Checking daily horoscopes is a fun and interesting pastime for lots of people, but not many take them very seriously.

I’ve never really believed that my birth month has any influence over my life either, but according to a new study published in the Medicina Clínica journal, chronic diseases that we develop as adults may have something to do with the months in which we’re born.

Studying just under 29,500 individuals representing the Spanish population, researchers set out to determine whether there were any links between birth months and 27 common chronic diseases — and they definitely found some.

“In this study we have evidenced a significant association between the month of birth and the occurrence of various chronic diseases and long-term health problems,” study author Professor Jose Antonio Quesada told The Telegraph. “The patterns reported differed clearly by sex, presenting associations of the month of birth with more diseases and with more magnitude in men than in women.”

Women with June birthdays were 33 percent less likely to get migraines and their chances of experiencing menopause issues were 35 percent lower than those born in other months, but they were at the highest risk for incontinence and high cholesterol. Men had a 34 percent lower risk of suffering from depression and were 22 percent less likely to be diagnosed with lower back pain, though their risk for osteoarthritis was higher.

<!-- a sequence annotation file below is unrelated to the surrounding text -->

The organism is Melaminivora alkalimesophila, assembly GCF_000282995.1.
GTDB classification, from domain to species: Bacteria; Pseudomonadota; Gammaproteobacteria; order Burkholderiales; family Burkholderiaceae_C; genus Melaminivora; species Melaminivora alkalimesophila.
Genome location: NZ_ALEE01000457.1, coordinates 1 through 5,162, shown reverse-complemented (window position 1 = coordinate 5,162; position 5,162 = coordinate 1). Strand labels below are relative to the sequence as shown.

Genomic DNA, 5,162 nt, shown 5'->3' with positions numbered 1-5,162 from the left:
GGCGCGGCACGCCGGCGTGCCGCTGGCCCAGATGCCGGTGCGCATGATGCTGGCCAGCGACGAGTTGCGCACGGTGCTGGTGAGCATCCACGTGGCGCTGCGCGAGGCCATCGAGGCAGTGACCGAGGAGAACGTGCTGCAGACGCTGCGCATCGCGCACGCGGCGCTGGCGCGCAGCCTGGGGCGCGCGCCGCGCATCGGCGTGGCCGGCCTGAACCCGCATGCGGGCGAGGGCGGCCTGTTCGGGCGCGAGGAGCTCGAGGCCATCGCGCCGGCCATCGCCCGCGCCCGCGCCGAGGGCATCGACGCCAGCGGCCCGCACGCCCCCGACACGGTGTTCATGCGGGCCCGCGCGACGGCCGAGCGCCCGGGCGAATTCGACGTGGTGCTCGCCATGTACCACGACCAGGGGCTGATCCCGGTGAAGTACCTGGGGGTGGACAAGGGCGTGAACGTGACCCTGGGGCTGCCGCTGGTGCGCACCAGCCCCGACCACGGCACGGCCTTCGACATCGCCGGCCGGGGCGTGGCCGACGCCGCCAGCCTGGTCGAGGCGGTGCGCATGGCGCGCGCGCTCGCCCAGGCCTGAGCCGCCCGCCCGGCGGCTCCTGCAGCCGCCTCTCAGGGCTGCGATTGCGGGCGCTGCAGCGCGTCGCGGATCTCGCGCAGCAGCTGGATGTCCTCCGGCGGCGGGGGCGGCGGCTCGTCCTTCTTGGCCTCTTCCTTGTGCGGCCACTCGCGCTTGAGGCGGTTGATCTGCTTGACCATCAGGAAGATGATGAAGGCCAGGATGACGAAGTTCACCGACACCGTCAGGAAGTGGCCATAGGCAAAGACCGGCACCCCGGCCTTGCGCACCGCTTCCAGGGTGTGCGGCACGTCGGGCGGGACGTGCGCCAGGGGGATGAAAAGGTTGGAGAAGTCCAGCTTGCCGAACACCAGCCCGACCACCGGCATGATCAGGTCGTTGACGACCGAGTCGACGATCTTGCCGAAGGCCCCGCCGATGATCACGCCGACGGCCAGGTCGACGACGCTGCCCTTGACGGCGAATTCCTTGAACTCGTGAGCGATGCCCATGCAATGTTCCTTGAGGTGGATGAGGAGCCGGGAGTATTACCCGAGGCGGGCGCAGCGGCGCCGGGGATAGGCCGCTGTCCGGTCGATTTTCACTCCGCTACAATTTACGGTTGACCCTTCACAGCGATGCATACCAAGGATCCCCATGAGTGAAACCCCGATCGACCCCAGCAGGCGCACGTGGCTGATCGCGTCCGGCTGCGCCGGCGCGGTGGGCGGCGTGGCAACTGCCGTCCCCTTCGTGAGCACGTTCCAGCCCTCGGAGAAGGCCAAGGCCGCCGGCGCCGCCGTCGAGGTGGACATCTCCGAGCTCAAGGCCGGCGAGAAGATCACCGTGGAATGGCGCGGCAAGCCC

Men born in August were nearly twice as likely to get asthma as those born at the beginning of the year.

Compared to those born in January, men born in September were almost three times more likely to have thyroid problems. On the other hand, men and women born in the same month were found to have the smallest chance of being diagnosed with any chronic diseases.

Researchers believe the link between chronic diseases and birth months may be explained by early exposure to certain environmental factors in the womb and in the first few months of life, such as levels of vitamin D from sunshine and seasonal illnesses which could affect future health. However, it’s important to mention that they say more specific studies are needed to better understand these associations.

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